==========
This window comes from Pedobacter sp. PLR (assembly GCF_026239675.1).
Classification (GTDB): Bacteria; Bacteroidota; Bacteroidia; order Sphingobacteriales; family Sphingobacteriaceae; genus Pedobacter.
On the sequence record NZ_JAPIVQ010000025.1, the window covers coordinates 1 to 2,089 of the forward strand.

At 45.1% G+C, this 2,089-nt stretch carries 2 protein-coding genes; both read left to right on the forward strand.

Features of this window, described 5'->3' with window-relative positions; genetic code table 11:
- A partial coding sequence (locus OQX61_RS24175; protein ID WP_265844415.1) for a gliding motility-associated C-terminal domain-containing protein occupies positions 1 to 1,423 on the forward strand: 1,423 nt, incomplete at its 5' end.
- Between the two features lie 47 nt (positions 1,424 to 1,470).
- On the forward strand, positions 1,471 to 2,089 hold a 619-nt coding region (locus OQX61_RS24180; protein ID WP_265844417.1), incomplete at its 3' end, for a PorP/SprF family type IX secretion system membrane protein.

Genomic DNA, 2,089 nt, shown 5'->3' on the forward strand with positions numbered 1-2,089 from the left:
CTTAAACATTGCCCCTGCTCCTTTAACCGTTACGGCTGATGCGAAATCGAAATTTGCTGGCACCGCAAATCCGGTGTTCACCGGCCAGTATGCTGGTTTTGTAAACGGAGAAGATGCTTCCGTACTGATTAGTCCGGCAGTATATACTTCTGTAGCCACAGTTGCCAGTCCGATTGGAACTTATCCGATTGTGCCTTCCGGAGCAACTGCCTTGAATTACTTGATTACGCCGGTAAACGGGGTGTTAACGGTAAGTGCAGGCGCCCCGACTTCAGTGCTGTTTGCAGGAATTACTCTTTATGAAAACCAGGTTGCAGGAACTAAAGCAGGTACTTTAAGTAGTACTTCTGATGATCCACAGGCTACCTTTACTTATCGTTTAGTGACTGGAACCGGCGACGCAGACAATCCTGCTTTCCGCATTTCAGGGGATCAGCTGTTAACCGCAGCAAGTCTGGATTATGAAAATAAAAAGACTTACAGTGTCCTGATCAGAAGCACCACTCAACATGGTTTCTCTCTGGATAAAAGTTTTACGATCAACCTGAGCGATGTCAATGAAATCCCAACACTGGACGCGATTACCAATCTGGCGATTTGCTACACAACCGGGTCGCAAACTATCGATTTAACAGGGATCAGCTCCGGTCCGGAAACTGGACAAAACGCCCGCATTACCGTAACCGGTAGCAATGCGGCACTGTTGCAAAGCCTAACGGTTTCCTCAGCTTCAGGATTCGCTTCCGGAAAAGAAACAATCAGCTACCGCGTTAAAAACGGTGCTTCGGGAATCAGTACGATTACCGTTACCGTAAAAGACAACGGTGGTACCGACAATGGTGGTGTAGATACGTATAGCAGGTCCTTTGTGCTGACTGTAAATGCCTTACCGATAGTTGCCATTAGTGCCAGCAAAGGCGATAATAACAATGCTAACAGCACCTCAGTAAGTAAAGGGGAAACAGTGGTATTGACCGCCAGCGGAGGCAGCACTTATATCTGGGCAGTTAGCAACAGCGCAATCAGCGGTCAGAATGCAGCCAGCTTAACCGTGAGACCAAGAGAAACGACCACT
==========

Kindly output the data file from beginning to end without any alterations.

This window comes from Pedobacter sp. PLR (assembly GCF_026239675.1).
Classification (GTDB): Bacteria; Bacteroidota; Bacteroidia; order Sphingobacteriales; family Sphingobacteriaceae; genus Pedobacter.
On the sequence record NZ_JAPIVQ010000025.1, the window covers coordinates 1 to 2,089 of the forward strand.

At 45.1% G+C, this 2,089-nt stretch carries 2 protein-coding genes; both read left to right on the forward strand.

Features of this window, described 5'->3' with window-relative positions; genetic code table 11:
- A partial coding sequence (locus OQX61_RS24175; protein ID WP_265844415.1) for a gliding motility-associated C-terminal domain-containing protein occupies positions 1 to 1,423 on the forward strand: 1,423 nt, incomplete at its 5' end.
- Between the two features lie 47 nt (positions 1,424 to 1,470).
- On the forward strand, positions 1,471 to 2,089 hold a 619-nt coding region (locus OQX61_RS24180; protein ID WP_265844417.1), incomplete at its 3' end, for a PorP/SprF family type IX secretion system membrane protein.

Genomic DNA, 2,089 nt, shown 5'->3' on the forward strand with positions numbered 1-2,089 from the left:
CTTAAACATTGCCCCTGCTCCTTTAACCGTTACGGCTGATGCGAAATCGAAATTTGCTGGCACCGCAAATCCGGTGTTCACCGGCCAGTATGCTGGTTTTGTAAACGGAGAAGATGCTTCCGTACTGATTAGTCCGGCAGTATATACTTCTGTAGCCACAGTTGCCAGTCCGATTGGAACTTATCCGATTGTGCCTTCCGGAGCAACTGCCTTGAATTACTTGATTACGCCGGTAAACGGGGTGTTAACGGTAAGTGCAGGCGCCCCGACTTCAGTGCTGTTTGCAGGAATTACTCTTTATGAAAACCAGGTTGCAGGAACTAAAGCAGGTACTTTAAGTAGTACTTCTGATGATCCACAGGCTACCTTTACTTATCGTTTAGTGACTGGAACCGGCGACGCAGACAATCCTGCTTTCCGCATTTCAGGGGATCAGCTGTTAACCGCAGCAAGTCTGGATTATGAAAATAAAAAGACTTACAGTGTCCTGATCAGAAGCACCACTCAACATGGTTTCTCTCTGGATAAAAGTTTTACGATCAACCTGAGCGATGTCAATGAAATCCCAACACTGGACGCGATTACCAATCTGGCGATTTGCTACACAACCGGGTCGCAAACTATCGATTTAACAGGGATCAGCTCCGGTCCGGAAACTGGACAAAACGCCCGCATTACCGTAACCGGTAGCAATGCGGCACTGTTGCAAAGCCTAACGGTTTCCTCAGCTTCAGGATTCGCTTCCGGAAAAGAAACAATCAGCTACCGCGTTAAAAACGGTGCTTCGGGAATCAGTACGATTACCGTTACCGTAAAAGACAACGGTGGTACCGACAATGGTGGTGTAGATACGTATAGCAGGTCCTTTGTGCTGACTGTAAATGCCTTACCGATAGTTGCCATTAGTGCCAGCAAAGGCGATAATAACAATGCTAACAGCACCTCAGTAAGTAAAGGGGAAACAGTGGTATTGACCGCCAGCGGAGGCAGCACTTATATCTGGGCAGTTAGCAACAGCGCAATCAGCGGTCAGAATGCAGCCAGCTTAACCGTGAGACCAAGAGAAACGACCACT